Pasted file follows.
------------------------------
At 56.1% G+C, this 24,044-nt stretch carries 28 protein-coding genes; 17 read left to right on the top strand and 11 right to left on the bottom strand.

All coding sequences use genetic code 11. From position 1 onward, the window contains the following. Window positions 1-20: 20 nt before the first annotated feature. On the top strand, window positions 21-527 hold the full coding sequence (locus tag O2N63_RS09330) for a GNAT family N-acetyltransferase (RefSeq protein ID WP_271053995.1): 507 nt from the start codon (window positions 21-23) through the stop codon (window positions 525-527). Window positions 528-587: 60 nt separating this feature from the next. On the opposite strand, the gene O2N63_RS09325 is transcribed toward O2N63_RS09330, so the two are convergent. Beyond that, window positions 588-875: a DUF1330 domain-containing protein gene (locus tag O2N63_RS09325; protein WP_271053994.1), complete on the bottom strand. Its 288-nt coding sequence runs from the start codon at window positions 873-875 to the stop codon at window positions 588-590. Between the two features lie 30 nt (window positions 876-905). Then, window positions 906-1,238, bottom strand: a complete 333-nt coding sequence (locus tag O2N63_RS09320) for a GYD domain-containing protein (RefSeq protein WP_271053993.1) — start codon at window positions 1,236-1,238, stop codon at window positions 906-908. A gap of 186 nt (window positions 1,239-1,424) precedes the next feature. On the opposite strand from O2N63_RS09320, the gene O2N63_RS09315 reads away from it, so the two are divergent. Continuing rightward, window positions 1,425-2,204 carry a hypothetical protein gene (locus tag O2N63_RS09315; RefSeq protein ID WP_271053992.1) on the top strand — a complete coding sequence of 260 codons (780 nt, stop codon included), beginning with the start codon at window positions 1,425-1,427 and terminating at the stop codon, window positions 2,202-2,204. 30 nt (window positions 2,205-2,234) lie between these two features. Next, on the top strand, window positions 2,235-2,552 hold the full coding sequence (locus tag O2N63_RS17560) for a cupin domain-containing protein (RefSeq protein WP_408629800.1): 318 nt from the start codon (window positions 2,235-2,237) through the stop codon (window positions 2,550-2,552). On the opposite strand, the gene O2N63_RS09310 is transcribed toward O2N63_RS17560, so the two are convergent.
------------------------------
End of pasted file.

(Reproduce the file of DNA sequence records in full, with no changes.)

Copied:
At 56.1% G+C, this 24,044-nt stretch carries 28 protein-coding genes; 17 read left to right on the top strand and 11 right to left on the bottom strand.

All coding sequences use genetic code 11. From position 1 onward, the window contains the following. Window positions 1-20: 20 nt before the first annotated feature. On the top strand, window positions 21-527 hold the full coding sequence (locus tag O2N63_RS09330) for a GNAT family N-acetyltransferase (RefSeq protein ID WP_271053995.1): 507 nt from the start codon (window positions 21-23) through the stop codon (window positions 525-527). Window positions 528-587: 60 nt separating this feature from the next. On the opposite strand, the gene O2N63_RS09325 is transcribed toward O2N63_RS09330, so the two are convergent. Beyond that, window positions 588-875: a DUF1330 domain-containing protein gene (locus tag O2N63_RS09325; protein WP_271053994.1), complete on the bottom strand. Its 288-nt coding sequence runs from the start codon at window positions 873-875 to the stop codon at window positions 588-590. Between the two features lie 30 nt (window positions 876-905). Then, window positions 906-1,238, bottom strand: a complete 333-nt coding sequence (locus tag O2N63_RS09320) for a GYD domain-containing protein (RefSeq protein WP_271053993.1) — start codon at window positions 1,236-1,238, stop codon at window positions 906-908. A gap of 186 nt (window positions 1,239-1,424) precedes the next feature. On the opposite strand from O2N63_RS09320, the gene O2N63_RS09315 reads away from it, so the two are divergent. Continuing rightward, window positions 1,425-2,204 carry a hypothetical protein gene (locus tag O2N63_RS09315; RefSeq protein ID WP_271053992.1) on the top strand — a complete coding sequence of 260 codons (780 nt, stop codon included), beginning with the start codon at window positions 1,425-1,427 and terminating at the stop codon, window positions 2,202-2,204. 30 nt (window positions 2,205-2,234) lie between these two features. Next, on the top strand, window positions 2,235-2,552 hold the full coding sequence (locus tag O2N63_RS17560) for a cupin domain-containing protein (RefSeq protein WP_408629800.1): 318 nt from the start codon (window positions 2,235-2,237) through the stop codon (window positions 2,550-2,552). On the opposite strand, the gene O2N63_RS09310 is transcribed toward O2N63_RS17560, so the two are convergent.